Top 7 Reasons Our Next President Should Be a Knitter
Vanity Fair’s video “Six New Year’s Resolutions for Hillary Clinton” depicts various folks suggesting resolutions for Clinton in 2018, to include hiking, taking up improv comedy, and yes, learning how to knit. The ensuing backlash is something to note, with her fans claiming that the knitting suggestion smacks of sexism.
Whether or not the video is actually funny – or sexist – we’ll leave up to you. What concerns us is ensuring the general public is fully informed. Why shouldn’t Hillary Clinton learn to knit? In fact, we hope that every future US presidential candidate is a knitter. Knitting nurtures a variety of characteristics that would only serve to boost a candidate’s appeal and chance of success.
So, for all of your aspiring public servants out there, here are the reasons why knitting skills will up your game and enhance your political platform.
Reason 1: Patience
A knitter knows: it never goes smoothly every time. Between the potential for frogging and any other random thing that can happen while a project takes shape, patience plays a critical role in knitting. And in order to enjoy the meditative quality of knitting, it cannot be rushed.
Reason 2: Basic math skills
It seems like a simple set of skills needed for a job; the basic understanding of addition and subtraction. But one does not know the true depth of another’s math prowess until it has to be put into practice. There is potential for real disaster here. Understanding the national deficit is no joke. However, if your future leader is already a knitter, their math skills have been tested multiple times.
Reason 3: Ability to multi-task
Does knitting need all of your focus? It depends on the project. But for many stitchers out there, they’ve got a lot more going on than just keeping count and placing stitch markers. Some of them embrace the “knit and listen” appeal of an audio book, while others are busy raising makers of their own. Being a knitter means you have the ability to keep multiple balls in the air.
Reason 4: Affinity for the agricultural and livestock industries
The agricultural and livestock industries are critical facets of the US economy, and a knitter understands this. Between the prolific use of cotton and the undeniable appeal of merino wool, it is the availability of fibers like these that keep knitters knitting. Supporting these industries means we assist in the growth of our economy.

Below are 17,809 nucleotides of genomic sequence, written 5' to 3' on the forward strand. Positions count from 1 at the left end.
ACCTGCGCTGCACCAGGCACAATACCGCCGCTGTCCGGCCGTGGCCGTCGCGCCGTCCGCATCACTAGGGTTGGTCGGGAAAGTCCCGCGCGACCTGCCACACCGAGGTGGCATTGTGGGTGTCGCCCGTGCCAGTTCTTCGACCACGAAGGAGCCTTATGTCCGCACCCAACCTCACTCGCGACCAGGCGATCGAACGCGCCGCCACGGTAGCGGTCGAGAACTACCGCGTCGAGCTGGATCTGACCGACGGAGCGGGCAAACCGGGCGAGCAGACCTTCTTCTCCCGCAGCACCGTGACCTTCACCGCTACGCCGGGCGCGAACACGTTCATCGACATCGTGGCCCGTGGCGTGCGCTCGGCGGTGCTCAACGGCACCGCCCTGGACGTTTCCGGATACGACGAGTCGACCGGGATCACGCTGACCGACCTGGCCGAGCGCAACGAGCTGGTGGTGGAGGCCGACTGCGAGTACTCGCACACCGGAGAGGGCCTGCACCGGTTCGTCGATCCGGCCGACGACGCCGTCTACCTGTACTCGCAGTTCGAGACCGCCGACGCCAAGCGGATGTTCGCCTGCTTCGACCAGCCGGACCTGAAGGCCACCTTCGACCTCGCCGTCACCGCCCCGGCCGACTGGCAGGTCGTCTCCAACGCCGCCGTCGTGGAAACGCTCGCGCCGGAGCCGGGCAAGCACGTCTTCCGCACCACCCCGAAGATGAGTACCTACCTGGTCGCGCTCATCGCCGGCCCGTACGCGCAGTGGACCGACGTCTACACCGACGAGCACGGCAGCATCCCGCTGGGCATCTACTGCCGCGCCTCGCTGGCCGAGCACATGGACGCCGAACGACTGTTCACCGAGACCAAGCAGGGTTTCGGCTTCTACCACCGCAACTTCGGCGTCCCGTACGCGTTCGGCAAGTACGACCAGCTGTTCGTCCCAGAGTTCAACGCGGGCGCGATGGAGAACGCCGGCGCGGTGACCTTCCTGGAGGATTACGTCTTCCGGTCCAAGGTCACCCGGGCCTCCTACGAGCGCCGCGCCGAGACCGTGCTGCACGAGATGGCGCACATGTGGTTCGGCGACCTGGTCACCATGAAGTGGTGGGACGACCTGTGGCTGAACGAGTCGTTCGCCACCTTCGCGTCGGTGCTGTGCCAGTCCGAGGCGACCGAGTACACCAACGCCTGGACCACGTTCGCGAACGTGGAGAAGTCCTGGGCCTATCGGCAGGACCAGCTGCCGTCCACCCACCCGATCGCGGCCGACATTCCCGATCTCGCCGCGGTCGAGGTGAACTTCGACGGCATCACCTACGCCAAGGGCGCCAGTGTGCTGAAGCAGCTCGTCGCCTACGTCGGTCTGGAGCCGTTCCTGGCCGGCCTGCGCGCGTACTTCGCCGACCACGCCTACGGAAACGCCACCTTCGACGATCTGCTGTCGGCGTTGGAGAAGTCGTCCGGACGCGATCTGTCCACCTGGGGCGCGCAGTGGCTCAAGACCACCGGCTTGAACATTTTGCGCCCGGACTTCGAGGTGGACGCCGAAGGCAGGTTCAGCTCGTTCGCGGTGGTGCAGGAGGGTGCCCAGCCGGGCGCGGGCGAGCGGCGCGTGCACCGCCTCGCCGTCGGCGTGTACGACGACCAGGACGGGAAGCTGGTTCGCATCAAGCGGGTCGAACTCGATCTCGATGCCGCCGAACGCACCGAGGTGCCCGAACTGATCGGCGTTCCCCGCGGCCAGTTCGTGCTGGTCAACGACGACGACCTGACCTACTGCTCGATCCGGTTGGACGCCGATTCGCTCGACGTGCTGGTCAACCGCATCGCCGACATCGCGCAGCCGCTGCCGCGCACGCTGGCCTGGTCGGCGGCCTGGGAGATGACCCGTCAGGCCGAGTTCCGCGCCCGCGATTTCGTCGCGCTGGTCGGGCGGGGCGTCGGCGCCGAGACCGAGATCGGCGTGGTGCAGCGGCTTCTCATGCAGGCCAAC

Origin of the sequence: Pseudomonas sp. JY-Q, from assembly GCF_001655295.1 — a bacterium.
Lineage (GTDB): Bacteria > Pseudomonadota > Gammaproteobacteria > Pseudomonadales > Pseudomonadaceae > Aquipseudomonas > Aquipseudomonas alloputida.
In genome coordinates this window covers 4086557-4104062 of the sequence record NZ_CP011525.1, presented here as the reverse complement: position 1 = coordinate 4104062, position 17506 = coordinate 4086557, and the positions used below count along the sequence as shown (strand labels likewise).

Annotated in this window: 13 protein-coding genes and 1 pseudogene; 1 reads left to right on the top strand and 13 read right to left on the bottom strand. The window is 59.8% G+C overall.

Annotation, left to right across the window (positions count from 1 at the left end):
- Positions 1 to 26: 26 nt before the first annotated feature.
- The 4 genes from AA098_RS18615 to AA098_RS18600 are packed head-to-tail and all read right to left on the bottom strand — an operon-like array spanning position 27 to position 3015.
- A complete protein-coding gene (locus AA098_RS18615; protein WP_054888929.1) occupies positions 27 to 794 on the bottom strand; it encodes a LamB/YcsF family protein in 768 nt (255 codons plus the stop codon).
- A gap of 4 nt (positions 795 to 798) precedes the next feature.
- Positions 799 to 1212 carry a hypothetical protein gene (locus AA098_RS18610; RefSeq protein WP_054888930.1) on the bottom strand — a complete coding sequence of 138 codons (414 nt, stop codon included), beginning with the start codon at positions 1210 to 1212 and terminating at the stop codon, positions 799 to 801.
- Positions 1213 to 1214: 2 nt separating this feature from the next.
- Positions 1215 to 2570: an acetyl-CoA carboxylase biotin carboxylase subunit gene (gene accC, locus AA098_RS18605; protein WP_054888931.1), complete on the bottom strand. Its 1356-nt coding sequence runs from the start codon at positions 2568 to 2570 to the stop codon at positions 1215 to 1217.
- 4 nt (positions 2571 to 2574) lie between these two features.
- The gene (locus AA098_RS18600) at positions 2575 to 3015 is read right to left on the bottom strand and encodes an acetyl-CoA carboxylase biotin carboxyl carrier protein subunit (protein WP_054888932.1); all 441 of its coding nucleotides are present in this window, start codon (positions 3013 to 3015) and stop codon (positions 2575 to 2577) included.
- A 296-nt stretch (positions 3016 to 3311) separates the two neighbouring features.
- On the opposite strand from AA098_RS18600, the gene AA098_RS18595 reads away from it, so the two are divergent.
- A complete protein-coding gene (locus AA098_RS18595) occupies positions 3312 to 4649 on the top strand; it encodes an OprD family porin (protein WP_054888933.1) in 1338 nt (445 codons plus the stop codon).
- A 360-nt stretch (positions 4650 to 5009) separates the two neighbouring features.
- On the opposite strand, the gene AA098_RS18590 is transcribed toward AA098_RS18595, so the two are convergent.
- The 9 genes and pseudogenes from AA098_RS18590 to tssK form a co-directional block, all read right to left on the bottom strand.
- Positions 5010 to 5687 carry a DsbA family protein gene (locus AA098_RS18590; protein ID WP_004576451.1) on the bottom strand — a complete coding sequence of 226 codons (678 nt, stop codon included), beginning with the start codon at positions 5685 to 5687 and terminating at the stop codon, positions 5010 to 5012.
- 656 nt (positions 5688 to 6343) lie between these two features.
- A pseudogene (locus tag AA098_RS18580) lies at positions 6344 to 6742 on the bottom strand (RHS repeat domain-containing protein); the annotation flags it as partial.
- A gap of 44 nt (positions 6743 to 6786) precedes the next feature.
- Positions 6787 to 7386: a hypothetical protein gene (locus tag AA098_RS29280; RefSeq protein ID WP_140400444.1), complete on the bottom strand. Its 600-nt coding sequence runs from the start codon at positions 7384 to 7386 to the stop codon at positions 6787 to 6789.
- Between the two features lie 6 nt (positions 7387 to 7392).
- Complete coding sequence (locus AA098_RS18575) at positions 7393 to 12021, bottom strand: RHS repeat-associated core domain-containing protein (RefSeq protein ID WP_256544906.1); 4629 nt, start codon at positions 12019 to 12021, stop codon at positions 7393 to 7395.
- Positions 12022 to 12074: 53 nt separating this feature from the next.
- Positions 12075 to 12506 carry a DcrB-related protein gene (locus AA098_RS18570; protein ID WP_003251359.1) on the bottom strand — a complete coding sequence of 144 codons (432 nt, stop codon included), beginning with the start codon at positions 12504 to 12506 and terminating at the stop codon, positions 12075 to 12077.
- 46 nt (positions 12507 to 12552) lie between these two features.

Reason 5: Appreciation for tradition and other cultures
Andean knitting represents one culture whose knitting traditions have come dangerously close to being lost. Based on Google search data, it could be argued that this is the future of knitting in the United States. What can we nurture within ourselves, based on cultural inspiration outside of our own? A knitter has the depth of curiosity to ask this question, as should a US presidential candidate.
Reason 6: Creative problem-solving
We’ve all been there: to frog or not to frog? How about just scrapping the whole thing and starting over? This is not unfamiliar territory for knitters, who need to remain on the alert for multiple ways to problem-solve. If only our politicians could remain so flexible and open to suggestion. Look for the knitter on the ballot. You can’t go wrong.
Reason 7: Generosity
The best trait found in a knitter is generosity. The act of making for others is often what fuels the craft. The ease with which a knitter gives is deeply admirable, and would be a great asset in any human’s bag of tricks. What can be gained from making and giving? Choose a charity and a project, and find out.
Featured Image: Andriy Prokopenko | Getty Images